Challenges to Universality
The authors of the UDHR were under no illusion that universal assent to human rights already existed. The horrors of the holocaust, with its genocidal attempt to destroy European Jewry, were too much in view to permit any such illusion. But with the optimism that often accompanies idealism, the advocates of international human rights hoped that substantial agreement on standards of government behavior could be found or created among the members of the United Nations. They expected these standards to express the hopes of millions of people around the world who yearned for freedom and a better life. They also believed that promoting compliance with these standards was a way to reduce the likelihood of war. The achievements of the human rights movement in the decades that have followed have shown both that these optimistic beliefs were not entirely without foundation and how difficult it is to create genuine international agreement about how governments should behave.
Globalization encourages people from different countries to do things jointly or in each other's view, and thus promotes the development of shared standards. But our planet has great cultural and religious diversity, making it hard to find and gain acceptance for common standards. As noted earlier, the universal appropriateness of international human rights norms is often challenged.
How can different countries and cultures have the same problems and values? Human rights treaties presuppose that countries around the world face similar problems and injustices and share values that diagnose some of those problems as severe enough to demand remedy. For example, they presuppose that unfair criminal trials are a serious problem in all countries, and expect all peoples to view incarceration without a fair trial as an injustice to be avoided and remedied. Jack Donnelly has suggested that the reasons why the world's countries face similar problems is that they all use similar sorts of political and legal institutions including centralized political power; a legal system including legislators, courts, and prisons; police and armed forces; large bureaucracies; media of mass communication; money and banking; a mixture of public and private property; and tax systems (Donnelly 1993). These institutions, used all around the world, give countries shared problems and lead to the adoption of similar remedies for those problems. If all countries use the same basic institutions, and if these institutions pose some distinctive threats to values that most peoples share, then human rights will often float free of cultural differences. Donnelly holds that human rights are socially-learned remedies for the built-in dangers of widely-used institutions (Donnelly 2003, 46. See also 92).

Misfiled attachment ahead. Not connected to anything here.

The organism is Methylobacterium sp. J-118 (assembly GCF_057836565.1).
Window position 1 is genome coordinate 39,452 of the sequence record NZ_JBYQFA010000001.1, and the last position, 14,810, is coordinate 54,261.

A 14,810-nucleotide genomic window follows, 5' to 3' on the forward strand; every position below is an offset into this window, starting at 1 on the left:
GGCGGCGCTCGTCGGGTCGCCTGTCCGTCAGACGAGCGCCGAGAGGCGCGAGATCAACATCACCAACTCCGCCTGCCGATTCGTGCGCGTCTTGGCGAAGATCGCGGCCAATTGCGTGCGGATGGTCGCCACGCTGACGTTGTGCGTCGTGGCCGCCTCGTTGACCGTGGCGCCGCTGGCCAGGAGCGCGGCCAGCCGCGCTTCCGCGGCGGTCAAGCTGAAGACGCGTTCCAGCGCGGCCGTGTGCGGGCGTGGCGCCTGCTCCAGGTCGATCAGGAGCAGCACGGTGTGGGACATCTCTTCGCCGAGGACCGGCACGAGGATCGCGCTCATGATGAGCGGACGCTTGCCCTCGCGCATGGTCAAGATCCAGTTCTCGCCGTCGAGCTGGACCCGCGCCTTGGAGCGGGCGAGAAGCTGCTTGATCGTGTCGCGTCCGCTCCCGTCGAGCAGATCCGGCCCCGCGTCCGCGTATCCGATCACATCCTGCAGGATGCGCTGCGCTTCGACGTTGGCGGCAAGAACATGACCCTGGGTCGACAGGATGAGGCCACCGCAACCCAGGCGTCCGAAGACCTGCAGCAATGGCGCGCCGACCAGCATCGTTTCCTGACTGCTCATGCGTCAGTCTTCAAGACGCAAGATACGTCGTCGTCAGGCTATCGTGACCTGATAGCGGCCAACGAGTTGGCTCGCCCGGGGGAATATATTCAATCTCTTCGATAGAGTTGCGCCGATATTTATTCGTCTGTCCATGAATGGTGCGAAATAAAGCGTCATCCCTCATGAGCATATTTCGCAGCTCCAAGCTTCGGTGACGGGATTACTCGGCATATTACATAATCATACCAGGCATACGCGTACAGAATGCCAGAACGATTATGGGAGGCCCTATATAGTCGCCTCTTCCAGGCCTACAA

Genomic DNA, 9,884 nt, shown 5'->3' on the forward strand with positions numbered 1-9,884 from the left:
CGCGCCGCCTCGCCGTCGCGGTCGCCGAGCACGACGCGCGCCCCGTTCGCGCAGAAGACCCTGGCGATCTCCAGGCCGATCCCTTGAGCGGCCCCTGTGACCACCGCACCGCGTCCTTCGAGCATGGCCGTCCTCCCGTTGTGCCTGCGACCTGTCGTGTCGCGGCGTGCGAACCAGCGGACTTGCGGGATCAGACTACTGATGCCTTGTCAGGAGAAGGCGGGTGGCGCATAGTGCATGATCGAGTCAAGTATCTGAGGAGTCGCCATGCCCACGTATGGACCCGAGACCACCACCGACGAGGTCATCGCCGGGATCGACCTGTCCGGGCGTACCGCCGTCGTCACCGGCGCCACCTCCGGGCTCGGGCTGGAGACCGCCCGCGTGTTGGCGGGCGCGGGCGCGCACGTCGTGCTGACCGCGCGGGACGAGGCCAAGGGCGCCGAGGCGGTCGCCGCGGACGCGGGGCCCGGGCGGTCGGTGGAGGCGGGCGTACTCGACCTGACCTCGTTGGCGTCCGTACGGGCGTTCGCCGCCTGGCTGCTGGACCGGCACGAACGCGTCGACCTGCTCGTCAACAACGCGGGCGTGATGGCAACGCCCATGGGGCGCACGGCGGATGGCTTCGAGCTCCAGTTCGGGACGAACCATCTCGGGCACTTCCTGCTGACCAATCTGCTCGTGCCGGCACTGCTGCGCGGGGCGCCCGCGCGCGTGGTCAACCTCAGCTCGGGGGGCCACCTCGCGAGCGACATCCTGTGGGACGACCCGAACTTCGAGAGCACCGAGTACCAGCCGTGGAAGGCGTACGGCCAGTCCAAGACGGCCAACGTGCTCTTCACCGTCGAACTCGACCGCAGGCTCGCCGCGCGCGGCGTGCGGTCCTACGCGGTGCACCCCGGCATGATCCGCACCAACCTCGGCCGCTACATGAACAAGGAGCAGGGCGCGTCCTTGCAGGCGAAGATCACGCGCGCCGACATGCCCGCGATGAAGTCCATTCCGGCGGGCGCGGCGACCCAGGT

The idea that humans share some fundamental values is commonsensical, as is the idea that there is lots of variation in specific cultural values. People value their lives, and the security and access to resources that make life possible. People do not want to be slaves; they want their lives to reflect their own perspectives, cultures, plans, and ideals. And people resent and resist severely cruel and unfair treatment. These are the sorts of values that support human rights, that allow people to identify problems as so severe that they require international action. Beyond this, human rights protect cultures and religions by promoting security, tolerance, nondiscrimination, and minority rights.
Further, human rights standards as we find them in international treaties have a number of characteristics that allow them to accommodate diversity. Perhaps the most obvious and important is that they offer minimal standards in a limited number of areas. For example, the rights one has as a parent, teacher, or union member depend not on human rights but on the morality, laws, and customs of one's country. Second, the terms used in formulating human rights are often broad or abstract enough to allow some latitude to local interpretation. For example, article 9 of the International Covenant on Civil and Political Rights includes the provision: “No one shall be subjected to arbitrary arrest or detention. No one shall be deprived of his liberty except on such grounds and in accordance with such procedures as are established by law.” Here the word “arbitrary” allows considerable room for interpretation in judging arrests. Third, the possibility of overriding some human rights in emergency situations is explicitly allowed. The European Convention allows countries to derogate from their duties during “time of war or other public emergency threatening the life of the nation." Fourth, countries so undeveloped or stressed that they are genuinely unable to comply with a human rights norm have a valid excuse. A country that could only afford a rudimentary system of due process in criminal cases would not be in violation of the requirement of due process of law. Finally, the human rights movement has supported diversity within a structure of basic principles by endorsing self-determination and nonintervention.